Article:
Hello, I’m Ollie Pryke from Barclays’ Corporate Bank foreign exchange team. Today, we’re going to look at some key considerations for a business when reviewing their foreign exchange strategy. Corporates who trade overseas are often exposed to the changing value of currencies. This can pose a risk to profitability, and therefore management may look to identify a strategy which will allow them to proactively manage the risk and protect their margins.
In order to build a strategy, it’s essential to consider previous and future currency requirements. Certainty of cash flows and the length of contracts will vary, and so to help determine the amount of risk a business is exposed to, it’s important to regularly review the accuracy of forecasts. For example, if there’s an imbalance between receipts and payments, a business may look to implement a hedging strategy, which will allow them to manage the risk with their budget rate in mind. So, that leads us nicely to budget rates. A business may set a budget rate to determine the cost or income of the product or service they offer in foreign currency.
Typically, these will be worked back to the operating currency, which is often Sterling. A consideration, then, for a corporate can be to determine if certainty of the exchange rate is a key driver for their strategy or whether they require a flexible strategy to react to market moves and competition in their given sector.
Okay, so a business with a clear view of forecasted volumes and a low risk appetite can look to implement an active hedging strategy. Forward contracts enable businesses to lock in their foreign exchange rates, protect their profit margins, whilst accepting rates may or may not move in their favour. If this strategy is decided upon, then consideration should be given to the forward rates available compared to their set budget rates. A further consideration would be the percentage of exposure to cover forward and for how long.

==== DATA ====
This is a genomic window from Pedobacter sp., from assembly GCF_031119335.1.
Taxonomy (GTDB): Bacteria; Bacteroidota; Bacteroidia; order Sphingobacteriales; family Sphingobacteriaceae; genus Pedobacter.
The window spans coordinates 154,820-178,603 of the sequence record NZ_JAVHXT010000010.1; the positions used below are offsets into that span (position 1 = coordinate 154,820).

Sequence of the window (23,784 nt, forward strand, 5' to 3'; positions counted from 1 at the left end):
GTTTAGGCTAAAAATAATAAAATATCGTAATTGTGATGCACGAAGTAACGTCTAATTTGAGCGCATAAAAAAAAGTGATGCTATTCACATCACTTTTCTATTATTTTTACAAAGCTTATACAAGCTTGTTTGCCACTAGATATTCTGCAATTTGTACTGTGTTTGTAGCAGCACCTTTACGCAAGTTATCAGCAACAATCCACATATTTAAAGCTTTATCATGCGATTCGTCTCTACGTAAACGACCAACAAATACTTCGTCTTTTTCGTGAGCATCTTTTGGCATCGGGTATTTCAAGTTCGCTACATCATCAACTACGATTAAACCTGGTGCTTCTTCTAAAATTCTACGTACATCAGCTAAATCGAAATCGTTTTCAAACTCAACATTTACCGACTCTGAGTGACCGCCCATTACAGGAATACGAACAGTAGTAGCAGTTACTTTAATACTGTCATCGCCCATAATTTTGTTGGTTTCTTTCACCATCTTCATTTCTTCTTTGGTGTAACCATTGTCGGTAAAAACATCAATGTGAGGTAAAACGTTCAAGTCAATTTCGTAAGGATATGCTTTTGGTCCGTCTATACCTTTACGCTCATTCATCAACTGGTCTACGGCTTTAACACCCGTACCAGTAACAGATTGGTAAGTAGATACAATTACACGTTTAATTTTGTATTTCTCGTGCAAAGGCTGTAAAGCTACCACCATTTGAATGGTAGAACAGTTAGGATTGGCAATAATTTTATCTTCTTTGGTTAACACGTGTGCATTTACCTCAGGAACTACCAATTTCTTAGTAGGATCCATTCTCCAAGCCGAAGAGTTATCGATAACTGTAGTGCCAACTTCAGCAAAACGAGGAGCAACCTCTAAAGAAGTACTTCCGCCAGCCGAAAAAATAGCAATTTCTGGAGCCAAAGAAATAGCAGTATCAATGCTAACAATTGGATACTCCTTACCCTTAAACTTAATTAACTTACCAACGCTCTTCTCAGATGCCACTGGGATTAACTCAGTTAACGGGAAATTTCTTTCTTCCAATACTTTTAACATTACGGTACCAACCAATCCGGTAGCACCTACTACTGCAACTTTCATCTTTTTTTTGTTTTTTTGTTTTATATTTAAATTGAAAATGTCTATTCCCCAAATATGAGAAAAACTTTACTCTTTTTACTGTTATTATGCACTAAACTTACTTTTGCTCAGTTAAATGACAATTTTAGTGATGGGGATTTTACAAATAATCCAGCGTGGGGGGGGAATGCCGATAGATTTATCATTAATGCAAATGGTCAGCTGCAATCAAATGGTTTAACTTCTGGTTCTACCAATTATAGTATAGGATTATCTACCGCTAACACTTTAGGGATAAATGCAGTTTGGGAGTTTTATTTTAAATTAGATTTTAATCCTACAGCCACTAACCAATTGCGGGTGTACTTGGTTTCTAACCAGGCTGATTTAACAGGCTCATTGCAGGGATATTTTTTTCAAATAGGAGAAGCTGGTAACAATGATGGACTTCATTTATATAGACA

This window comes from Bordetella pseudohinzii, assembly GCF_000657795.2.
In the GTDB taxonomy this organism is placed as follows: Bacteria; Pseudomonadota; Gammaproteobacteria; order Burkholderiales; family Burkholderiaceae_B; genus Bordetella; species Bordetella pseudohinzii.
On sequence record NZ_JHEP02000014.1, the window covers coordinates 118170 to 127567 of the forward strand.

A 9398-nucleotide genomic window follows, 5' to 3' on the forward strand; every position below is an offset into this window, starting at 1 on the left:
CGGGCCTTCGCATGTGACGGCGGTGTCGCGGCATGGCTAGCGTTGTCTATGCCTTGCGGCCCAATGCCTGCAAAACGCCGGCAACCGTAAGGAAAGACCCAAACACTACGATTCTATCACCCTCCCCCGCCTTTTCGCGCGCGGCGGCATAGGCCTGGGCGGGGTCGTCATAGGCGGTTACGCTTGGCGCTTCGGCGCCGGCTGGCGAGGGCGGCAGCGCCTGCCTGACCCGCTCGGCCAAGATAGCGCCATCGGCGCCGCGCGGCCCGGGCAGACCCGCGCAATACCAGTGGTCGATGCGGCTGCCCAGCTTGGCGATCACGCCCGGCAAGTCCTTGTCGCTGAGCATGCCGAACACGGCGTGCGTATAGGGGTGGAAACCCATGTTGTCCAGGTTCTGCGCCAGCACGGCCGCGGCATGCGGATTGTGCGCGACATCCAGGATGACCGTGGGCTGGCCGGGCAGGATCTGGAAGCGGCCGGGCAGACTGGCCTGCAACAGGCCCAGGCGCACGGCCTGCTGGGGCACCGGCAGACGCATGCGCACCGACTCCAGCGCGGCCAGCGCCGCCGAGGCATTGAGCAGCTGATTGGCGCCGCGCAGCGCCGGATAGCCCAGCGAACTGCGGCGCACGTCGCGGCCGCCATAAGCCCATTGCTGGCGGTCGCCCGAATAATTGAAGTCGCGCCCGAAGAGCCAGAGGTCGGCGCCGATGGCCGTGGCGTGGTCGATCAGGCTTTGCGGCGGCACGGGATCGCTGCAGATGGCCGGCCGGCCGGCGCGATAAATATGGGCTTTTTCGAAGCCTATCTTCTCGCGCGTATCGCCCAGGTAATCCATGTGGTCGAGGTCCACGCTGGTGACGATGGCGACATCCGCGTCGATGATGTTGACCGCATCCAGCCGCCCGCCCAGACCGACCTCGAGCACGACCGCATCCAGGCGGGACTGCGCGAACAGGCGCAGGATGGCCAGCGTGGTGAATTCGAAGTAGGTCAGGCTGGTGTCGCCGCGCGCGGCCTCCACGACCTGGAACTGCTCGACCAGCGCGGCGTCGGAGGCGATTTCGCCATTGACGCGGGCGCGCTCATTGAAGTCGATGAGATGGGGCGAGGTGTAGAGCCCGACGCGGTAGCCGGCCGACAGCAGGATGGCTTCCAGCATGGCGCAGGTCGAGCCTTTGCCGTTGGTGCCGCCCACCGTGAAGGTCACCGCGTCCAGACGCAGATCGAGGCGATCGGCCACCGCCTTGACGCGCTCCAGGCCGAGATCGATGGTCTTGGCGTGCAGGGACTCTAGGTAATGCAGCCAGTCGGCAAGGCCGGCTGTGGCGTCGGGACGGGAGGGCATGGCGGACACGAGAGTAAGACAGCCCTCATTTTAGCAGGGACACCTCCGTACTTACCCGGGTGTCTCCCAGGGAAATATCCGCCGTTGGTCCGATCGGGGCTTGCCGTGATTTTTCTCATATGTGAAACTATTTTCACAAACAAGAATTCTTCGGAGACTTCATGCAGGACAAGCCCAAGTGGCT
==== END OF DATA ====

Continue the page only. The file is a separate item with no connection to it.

Some key determined factors here would be certainty of cash flow, FX rate expectations, management view, and risk appetite. Common examples of this approach are retailers hedging their supplier payments and consultants hedging their revenue contracts. On the other hand, businesses might require flexibility in their strategy, and they may look at hedging a smaller portion of their risk and utilise the spot market to manage their exposure.
Examples of this can include corporates operating in highly priced instant markets, and fast-growth technology companies with very limited certainty of projected flows.
Thank you for your time. This has been a high-level introduction into how businesses can approach their foreign exchange strategies. To discuss this further, or to gain a greater understanding of FX products and services at Barclays, please speak to your local Relationship Director or foreign exchange contact, or visit our website, barclayscorporate.com.